Evans is the poster boy of kidnapping but he did not invent it. If my memory serves me well it was a man called Vincent Duru who started it or brought it to prominence in 1996 in Owerri, Imo State. Duru came to be known as Otokoto because he operated from a hotel called Otokoto Hotel in Owerri. Duru and six of his gang members drew attention to themselves when they kidnapped an 11 year old groundnut hawker, Innocent Ikechukwu Okorokwo, on September 19, 1996. They cut off his head for rituals and buried his headless body in the premises of the Otokoto Hotel. The boy’s head was recovered from them. They were charged to court for murder. Justice Nwosu Iheme sentenced them to death. The residents of Owerri, infuriated by the creeping horror of kidnapping, showed their anger by setting aflame the properties of the convicts. Before now kidnapping was a hush-hush affair in which the children of rich politicians and businessmen were the prime targets for ransom. Since then this novel method of money-making has gained traction.

Evans has now raised the bar and taken the business to its apogee. We must acknowledge the ingenuity of a secondary school dropout for crafting such a daunting evasion scheme that enabled him to escape arrest since 2013 when he was declared a wanted man by the police, and which enabled him to deceive his neighbours and his family for so long. He is the real evil genius. We must congratulate the police for eventually getting him by the balls. Now he has been castrated.

From a journalism perspective this story has all the rich ingredients of a riveting narrative: horror, spying, manhunt, betrayal, wealth, pathos, sex etc. The press even in the midst of a competing story of ethnic conflict that can destabilise the country, has dutifully sunk its entire keyboard of teeth into the Evans story making each reading day a feast of opulence. The media have got Evans to flip his memory file and he is offering us the meat of his odyssey in the world of crime. He knew that he was walking the knife-edge of danger but marabouts and sorcerers, that inevitable gang of fraudsters that play an ignoble role in our politics, business and lives told him he was safe from arrest. He did not know what is called The Chrisholm Effect: “when things are going well, something will go wrong.”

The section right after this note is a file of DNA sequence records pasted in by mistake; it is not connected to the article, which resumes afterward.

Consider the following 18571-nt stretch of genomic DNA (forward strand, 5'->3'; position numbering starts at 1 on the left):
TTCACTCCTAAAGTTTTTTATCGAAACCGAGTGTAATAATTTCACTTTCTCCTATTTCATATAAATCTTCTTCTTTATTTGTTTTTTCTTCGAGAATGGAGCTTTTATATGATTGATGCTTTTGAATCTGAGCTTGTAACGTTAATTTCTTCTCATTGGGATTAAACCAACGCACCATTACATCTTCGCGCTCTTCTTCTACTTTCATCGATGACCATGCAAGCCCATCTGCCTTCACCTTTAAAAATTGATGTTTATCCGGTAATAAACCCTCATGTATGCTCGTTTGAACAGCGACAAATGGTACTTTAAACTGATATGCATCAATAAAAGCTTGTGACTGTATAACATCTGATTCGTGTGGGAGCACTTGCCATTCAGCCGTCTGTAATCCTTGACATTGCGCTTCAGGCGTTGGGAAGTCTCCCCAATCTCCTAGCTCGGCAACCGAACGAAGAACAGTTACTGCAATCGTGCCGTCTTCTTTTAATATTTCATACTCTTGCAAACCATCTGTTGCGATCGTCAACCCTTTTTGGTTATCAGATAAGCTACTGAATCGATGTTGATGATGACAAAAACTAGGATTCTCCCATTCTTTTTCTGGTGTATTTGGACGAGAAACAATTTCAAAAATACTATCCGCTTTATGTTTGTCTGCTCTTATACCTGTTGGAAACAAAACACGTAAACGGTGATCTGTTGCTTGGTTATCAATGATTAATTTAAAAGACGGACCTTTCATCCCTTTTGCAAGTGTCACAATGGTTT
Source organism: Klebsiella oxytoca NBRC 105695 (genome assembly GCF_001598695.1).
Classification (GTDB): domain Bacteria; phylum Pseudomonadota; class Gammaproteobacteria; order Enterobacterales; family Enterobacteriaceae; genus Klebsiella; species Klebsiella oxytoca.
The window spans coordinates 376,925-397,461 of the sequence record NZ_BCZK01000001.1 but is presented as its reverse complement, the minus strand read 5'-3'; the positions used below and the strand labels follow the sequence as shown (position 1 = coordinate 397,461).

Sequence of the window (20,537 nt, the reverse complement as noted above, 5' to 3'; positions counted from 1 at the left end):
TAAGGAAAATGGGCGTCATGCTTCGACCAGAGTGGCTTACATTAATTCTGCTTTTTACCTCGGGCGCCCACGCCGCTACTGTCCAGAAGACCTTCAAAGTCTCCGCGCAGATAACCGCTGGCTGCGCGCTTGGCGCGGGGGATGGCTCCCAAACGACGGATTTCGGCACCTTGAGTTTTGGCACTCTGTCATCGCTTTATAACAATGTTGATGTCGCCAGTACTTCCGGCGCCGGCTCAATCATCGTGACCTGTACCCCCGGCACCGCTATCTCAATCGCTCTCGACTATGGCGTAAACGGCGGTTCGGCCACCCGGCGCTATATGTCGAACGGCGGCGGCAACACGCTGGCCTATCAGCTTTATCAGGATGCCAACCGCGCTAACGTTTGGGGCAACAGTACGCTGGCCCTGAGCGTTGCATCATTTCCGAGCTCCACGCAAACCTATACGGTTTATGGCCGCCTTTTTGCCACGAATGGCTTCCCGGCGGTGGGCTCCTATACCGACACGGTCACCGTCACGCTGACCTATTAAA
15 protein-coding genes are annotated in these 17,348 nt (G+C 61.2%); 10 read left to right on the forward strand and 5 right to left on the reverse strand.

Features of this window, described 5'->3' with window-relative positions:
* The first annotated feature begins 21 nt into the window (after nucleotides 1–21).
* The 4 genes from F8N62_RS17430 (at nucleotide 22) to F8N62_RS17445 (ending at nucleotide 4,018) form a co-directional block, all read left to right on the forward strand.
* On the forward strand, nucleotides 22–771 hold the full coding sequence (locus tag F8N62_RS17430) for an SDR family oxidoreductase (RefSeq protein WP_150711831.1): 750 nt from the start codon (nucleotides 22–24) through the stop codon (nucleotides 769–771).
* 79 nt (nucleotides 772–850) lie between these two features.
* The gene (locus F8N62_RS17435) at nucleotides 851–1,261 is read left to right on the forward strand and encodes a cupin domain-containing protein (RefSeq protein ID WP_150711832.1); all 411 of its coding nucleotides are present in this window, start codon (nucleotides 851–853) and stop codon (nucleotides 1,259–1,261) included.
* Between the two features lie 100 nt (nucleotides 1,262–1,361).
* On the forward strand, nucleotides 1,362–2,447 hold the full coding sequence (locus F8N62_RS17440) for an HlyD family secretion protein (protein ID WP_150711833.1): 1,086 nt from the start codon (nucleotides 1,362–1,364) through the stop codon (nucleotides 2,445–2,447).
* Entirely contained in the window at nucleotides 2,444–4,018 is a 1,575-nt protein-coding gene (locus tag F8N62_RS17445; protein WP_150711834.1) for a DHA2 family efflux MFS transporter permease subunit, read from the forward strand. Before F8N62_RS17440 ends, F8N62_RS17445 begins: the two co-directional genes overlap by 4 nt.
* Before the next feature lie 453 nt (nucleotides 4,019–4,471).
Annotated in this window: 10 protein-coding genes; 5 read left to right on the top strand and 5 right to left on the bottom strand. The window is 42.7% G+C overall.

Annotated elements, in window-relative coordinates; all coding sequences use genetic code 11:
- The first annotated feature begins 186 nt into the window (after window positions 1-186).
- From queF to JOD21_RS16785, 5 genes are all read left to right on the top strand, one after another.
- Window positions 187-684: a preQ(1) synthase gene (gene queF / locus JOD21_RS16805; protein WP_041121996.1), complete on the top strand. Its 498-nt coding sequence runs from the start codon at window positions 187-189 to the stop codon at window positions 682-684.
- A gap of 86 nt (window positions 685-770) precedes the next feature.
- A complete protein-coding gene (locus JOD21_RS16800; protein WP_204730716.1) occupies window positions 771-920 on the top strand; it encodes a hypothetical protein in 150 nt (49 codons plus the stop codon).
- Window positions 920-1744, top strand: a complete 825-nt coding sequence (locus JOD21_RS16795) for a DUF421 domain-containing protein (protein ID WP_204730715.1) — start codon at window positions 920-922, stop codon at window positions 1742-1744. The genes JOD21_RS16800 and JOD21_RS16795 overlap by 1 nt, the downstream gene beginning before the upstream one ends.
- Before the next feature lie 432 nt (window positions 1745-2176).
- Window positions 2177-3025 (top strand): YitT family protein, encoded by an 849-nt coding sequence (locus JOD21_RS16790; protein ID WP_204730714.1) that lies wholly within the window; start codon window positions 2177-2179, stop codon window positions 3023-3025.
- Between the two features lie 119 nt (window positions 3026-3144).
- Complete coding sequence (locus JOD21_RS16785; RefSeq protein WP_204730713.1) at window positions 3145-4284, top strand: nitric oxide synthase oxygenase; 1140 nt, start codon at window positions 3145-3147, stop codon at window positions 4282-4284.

Now Evans is cooling his feet where his victims can now come to mock him, a reversal of roles. As he tells his stories, true or false or a mixture of both he feels cheaper than tattoos. He says he wants to die. The media have done a great job by x-raying every aspect of the Evans’ story in its depth and breath. The media also spoke to his father, his wife, his neighbours, his relations, his guard, the whole nine yards. This is good for our education about the dangers that abound around us, dangers that do not present themselves as dangers. This alerts us to the need for circumspection, vigilance and apprehension. Don’t tell me the media have already tried and convicted him. Don’t tell me the media are glamourising crime.

Crime is glamorous in itself because of the ingredients of cruelty and deprivation of people’s lives or lucre or livelihood. And the press must do its duty as a surveillance manager of the environment for the benefit of those who cannot. Evans says he wants to die. He has already convicted himself by his own words which I suspect are freely given to the media. In the last four years that the police were on his trail he had three choices: to fight, to flee or to surrender. Now he has been caught like a chicken and all his choices have vanished. What he wants now is irrelevant. His fate is no longer in his hands. It is in the palms of the law. He now knows that after the feast comes the reckoning.

Every criminal always thinks he needs to do one more trip before he quits. He does it and he doesn’t quit because crime is like alcohol: addictive. He makes another promise to quit but doesn’t until the long arm of the law handcuffs him as it has handcuffed Evans the Terrible. Now Evans knows that there is something called The Chrisholm Effect: The hard way.

In this article:
Chukwumeme Onwuamadike